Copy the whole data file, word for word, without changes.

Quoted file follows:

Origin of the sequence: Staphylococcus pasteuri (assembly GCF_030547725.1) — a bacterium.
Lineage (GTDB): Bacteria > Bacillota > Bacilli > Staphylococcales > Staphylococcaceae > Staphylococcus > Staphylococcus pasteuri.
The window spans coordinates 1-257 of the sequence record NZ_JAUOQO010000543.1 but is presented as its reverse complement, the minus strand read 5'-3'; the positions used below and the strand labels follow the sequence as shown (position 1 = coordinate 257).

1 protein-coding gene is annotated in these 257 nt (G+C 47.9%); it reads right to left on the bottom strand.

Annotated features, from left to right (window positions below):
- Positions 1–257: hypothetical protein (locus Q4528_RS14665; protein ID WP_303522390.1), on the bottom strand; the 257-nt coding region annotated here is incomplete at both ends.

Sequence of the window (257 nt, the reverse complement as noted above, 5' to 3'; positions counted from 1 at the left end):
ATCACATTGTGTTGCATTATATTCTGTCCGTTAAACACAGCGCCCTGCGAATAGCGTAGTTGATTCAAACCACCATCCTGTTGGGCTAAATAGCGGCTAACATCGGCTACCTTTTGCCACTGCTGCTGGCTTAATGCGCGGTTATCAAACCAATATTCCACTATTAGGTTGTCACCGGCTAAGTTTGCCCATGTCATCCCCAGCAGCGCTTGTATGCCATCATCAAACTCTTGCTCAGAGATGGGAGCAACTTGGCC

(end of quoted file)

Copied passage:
Origin of the sequence: Staphylococcus pasteuri (assembly GCF_030547725.1) — a bacterium.
Lineage (GTDB): Bacteria > Bacillota > Bacilli > Staphylococcales > Staphylococcaceae > Staphylococcus > Staphylococcus pasteuri.
The window spans coordinates 1-257 of the sequence record NZ_JAUOQO010000543.1 but is presented as its reverse complement, the minus strand read 5'-3'; the positions used below and the strand labels follow the sequence as shown (position 1 = coordinate 257).

1 protein-coding gene is annotated in these 257 nt (G+C 47.9%); it reads right to left on the bottom strand.

Annotated features, from left to right (window positions below):
- Positions 1–257: hypothetical protein (locus Q4528_RS14665; protein ID WP_303522390.1), on the bottom strand; the 257-nt coding region annotated here is incomplete at both ends.

Sequence of the window (257 nt, the reverse complement as noted above, 5' to 3'; positions counted from 1 at the left end):
ATCACATTGTGTTGCATTATATTCTGTCCGTTAAACACAGCGCCCTGCGAATAGCGTAGTTGATTCAAACCACCATCCTGTTGGGCTAAATAGCGGCTAACATCGGCTACCTTTTGCCACTGCTGCTGGCTTAATGCGCGGTTATCAAACCAATATTCCACTATTAGGTTGTCACCGGCTAAGTTTGCCCATGTCATCCCCAGCAGCGCTTGTATGCCATCATCAAACTCTTGCTCAGAGATGGGAGCAACTTGGCC